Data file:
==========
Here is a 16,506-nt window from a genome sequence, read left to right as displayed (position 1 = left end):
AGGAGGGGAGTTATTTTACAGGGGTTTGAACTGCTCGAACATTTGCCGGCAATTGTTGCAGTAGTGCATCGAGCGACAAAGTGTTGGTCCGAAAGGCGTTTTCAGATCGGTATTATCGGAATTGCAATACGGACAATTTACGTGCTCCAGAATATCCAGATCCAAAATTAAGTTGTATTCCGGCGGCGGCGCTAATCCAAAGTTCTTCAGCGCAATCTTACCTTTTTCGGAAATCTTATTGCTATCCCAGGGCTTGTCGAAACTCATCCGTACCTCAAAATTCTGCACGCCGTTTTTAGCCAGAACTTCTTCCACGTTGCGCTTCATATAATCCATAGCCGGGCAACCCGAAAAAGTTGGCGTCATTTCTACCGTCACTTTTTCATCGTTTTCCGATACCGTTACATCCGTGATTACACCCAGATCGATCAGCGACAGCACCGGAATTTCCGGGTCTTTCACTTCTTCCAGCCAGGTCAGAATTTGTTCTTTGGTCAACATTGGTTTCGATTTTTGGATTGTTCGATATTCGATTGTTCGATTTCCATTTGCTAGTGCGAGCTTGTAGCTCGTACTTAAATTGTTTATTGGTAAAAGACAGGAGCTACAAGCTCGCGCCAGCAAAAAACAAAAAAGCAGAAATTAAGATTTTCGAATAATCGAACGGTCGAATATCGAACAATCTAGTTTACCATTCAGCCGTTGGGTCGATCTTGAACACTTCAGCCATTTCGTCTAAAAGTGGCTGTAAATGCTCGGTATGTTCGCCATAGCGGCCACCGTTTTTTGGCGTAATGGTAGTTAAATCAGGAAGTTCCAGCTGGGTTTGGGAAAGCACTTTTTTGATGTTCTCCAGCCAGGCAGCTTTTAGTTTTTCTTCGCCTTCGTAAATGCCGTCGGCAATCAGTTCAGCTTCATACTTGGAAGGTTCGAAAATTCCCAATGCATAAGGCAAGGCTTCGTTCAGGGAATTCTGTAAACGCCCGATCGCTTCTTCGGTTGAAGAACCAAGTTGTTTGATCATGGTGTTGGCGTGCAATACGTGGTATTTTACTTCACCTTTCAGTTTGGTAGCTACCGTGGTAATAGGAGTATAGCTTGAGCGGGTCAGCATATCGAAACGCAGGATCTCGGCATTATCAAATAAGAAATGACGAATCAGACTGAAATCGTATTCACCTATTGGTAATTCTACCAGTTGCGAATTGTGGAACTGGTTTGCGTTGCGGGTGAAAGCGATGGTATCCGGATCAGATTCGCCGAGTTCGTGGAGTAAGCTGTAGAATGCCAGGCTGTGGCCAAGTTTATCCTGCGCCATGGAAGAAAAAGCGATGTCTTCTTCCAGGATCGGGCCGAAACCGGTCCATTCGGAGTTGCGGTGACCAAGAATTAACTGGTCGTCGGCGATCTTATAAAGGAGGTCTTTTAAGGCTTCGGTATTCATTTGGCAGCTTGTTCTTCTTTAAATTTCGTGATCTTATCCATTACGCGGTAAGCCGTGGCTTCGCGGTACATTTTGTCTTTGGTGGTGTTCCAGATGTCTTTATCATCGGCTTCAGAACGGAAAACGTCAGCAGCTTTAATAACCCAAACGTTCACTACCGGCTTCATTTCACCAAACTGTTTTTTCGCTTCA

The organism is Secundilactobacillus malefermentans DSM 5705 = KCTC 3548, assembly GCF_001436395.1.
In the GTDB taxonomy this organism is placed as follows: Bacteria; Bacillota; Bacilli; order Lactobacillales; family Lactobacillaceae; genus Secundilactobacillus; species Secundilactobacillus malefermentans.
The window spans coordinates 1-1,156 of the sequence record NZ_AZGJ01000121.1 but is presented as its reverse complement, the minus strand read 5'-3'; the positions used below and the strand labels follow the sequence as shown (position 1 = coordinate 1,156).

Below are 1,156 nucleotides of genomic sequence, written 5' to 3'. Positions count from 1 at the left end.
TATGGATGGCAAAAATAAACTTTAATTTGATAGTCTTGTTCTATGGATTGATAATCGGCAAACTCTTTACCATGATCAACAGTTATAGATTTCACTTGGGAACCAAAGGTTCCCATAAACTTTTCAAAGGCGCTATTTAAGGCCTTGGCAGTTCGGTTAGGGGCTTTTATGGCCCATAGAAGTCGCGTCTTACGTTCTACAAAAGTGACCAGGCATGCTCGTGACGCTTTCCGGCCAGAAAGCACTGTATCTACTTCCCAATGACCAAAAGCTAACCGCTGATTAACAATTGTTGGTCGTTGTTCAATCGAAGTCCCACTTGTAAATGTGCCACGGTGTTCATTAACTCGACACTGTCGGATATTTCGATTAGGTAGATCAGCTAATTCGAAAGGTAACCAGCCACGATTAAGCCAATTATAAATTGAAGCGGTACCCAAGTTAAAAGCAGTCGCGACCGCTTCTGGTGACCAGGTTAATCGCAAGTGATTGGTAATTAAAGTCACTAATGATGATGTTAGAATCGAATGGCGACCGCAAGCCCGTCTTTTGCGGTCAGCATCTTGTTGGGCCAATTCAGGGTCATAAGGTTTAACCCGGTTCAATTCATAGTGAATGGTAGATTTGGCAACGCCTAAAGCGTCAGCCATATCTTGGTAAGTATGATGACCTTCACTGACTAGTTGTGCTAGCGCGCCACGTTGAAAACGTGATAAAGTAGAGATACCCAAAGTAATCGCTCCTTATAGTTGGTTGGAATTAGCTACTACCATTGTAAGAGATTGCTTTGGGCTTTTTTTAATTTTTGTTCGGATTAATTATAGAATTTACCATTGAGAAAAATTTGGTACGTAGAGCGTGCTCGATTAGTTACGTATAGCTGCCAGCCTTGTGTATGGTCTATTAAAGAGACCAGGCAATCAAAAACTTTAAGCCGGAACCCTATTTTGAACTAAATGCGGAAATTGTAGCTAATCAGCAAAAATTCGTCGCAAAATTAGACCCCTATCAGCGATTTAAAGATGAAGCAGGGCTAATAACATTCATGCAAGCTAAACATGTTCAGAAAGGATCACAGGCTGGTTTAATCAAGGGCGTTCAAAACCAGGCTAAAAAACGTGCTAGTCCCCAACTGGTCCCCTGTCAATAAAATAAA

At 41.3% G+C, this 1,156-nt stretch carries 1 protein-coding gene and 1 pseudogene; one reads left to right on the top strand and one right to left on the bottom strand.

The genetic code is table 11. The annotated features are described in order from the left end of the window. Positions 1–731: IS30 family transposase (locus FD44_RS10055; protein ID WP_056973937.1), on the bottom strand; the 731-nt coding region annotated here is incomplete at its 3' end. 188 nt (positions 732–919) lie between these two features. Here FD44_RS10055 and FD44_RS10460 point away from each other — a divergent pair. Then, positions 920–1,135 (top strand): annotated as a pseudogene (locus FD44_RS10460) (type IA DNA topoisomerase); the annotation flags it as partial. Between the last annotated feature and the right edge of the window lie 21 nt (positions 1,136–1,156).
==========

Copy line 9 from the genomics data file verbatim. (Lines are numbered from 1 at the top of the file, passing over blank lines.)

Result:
The genetic code is table 11. The annotated features are described in order from the left end of the window. Positions 1–731: IS30 family transposase (locus FD44_RS10055; protein ID WP_056973937.1), on the bottom strand; the 731-nt coding region annotated here is incomplete at its 3' end. 188 nt (positions 732–919) lie between these two features. Here FD44_RS10055 and FD44_RS10460 point away from each other — a divergent pair. Then, positions 920–1,135 (top strand): annotated as a pseudogene (locus FD44_RS10460) (type IA DNA topoisomerase); the annotation flags it as partial. Between the last annotated feature and the right edge of the window lie 21 nt (positions 1,136–1,156).